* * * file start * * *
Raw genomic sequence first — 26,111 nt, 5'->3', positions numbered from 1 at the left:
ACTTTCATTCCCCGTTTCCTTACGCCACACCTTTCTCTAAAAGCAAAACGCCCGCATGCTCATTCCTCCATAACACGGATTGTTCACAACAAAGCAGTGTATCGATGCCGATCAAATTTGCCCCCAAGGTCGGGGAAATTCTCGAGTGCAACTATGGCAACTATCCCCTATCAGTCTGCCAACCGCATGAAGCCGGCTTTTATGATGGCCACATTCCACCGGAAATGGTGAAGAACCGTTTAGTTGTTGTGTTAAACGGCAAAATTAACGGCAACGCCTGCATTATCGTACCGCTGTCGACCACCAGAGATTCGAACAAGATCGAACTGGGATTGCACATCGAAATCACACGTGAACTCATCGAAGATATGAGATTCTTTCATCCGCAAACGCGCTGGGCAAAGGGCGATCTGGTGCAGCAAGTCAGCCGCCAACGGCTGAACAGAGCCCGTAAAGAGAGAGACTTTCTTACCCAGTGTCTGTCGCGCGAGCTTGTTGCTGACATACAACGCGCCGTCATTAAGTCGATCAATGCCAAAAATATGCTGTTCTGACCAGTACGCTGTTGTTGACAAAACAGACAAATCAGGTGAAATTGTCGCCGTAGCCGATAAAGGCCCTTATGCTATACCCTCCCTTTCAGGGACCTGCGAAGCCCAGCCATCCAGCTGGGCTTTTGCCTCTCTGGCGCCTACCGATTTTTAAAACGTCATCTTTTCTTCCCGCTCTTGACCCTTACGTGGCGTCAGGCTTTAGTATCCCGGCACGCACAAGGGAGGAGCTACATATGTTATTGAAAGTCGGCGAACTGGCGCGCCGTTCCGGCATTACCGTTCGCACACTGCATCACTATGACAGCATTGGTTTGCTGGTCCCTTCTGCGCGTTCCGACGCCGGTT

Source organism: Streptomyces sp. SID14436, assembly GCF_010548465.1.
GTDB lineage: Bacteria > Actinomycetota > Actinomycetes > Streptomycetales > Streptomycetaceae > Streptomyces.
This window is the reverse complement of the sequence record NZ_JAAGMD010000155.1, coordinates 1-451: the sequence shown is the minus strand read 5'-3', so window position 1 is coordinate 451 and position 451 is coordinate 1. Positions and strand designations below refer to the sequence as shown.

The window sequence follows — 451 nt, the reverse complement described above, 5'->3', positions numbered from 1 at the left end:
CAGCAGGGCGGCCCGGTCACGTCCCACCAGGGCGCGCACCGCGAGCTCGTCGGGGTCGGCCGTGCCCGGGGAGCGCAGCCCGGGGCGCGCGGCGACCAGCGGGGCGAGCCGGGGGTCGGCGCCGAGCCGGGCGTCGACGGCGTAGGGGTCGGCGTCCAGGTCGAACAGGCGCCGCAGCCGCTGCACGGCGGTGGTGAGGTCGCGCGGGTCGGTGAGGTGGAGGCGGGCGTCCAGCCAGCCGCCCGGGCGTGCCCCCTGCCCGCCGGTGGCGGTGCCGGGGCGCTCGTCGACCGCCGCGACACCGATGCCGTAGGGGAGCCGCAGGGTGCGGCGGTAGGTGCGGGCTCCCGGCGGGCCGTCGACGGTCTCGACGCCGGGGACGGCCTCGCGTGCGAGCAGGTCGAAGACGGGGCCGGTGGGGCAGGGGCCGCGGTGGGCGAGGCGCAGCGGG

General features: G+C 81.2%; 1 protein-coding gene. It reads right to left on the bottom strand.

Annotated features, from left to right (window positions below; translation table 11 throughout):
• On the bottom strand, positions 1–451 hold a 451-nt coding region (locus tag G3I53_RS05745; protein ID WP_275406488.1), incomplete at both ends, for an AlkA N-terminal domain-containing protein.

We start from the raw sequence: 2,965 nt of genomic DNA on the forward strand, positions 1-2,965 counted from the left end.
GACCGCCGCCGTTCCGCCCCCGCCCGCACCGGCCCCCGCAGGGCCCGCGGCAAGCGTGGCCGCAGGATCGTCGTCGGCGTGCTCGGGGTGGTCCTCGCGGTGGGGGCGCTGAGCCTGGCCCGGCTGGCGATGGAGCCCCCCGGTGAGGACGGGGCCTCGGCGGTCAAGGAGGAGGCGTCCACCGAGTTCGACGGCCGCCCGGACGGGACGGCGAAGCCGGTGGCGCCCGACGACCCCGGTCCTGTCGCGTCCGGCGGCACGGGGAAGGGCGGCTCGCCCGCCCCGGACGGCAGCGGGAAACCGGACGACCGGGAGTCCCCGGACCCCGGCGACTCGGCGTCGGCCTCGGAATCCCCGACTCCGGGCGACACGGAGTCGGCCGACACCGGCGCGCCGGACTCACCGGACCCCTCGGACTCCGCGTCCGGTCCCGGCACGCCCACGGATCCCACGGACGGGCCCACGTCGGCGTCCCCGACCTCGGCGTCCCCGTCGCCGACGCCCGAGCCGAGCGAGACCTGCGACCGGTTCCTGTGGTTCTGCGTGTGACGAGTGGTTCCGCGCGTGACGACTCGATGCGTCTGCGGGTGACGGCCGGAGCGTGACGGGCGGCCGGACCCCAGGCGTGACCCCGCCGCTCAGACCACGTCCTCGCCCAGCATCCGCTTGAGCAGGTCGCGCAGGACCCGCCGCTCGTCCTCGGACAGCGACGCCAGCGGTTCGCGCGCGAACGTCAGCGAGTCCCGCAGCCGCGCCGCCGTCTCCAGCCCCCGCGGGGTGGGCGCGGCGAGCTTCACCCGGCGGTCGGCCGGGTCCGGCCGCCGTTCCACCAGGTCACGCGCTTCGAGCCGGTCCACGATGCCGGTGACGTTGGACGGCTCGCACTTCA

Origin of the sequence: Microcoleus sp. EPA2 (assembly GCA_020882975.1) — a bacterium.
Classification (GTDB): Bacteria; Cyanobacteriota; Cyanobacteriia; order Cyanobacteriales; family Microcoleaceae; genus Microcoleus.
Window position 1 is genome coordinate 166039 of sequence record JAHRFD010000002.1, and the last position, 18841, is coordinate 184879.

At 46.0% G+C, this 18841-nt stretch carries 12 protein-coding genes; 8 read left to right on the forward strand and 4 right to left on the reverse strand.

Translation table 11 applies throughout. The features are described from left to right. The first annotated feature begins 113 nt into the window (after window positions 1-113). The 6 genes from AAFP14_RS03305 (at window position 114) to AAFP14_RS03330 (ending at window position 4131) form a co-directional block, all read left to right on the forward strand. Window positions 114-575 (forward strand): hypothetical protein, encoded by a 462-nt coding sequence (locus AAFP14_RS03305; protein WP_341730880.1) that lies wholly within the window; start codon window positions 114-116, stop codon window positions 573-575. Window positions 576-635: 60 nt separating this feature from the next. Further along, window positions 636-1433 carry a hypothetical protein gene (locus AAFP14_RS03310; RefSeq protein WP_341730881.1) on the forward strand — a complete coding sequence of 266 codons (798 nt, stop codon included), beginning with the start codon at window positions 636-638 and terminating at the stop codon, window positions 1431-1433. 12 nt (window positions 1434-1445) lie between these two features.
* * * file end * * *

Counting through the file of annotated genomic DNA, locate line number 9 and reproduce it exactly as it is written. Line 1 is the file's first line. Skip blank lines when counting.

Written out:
Annotated features, from left to right (window positions below; translation table 11 throughout):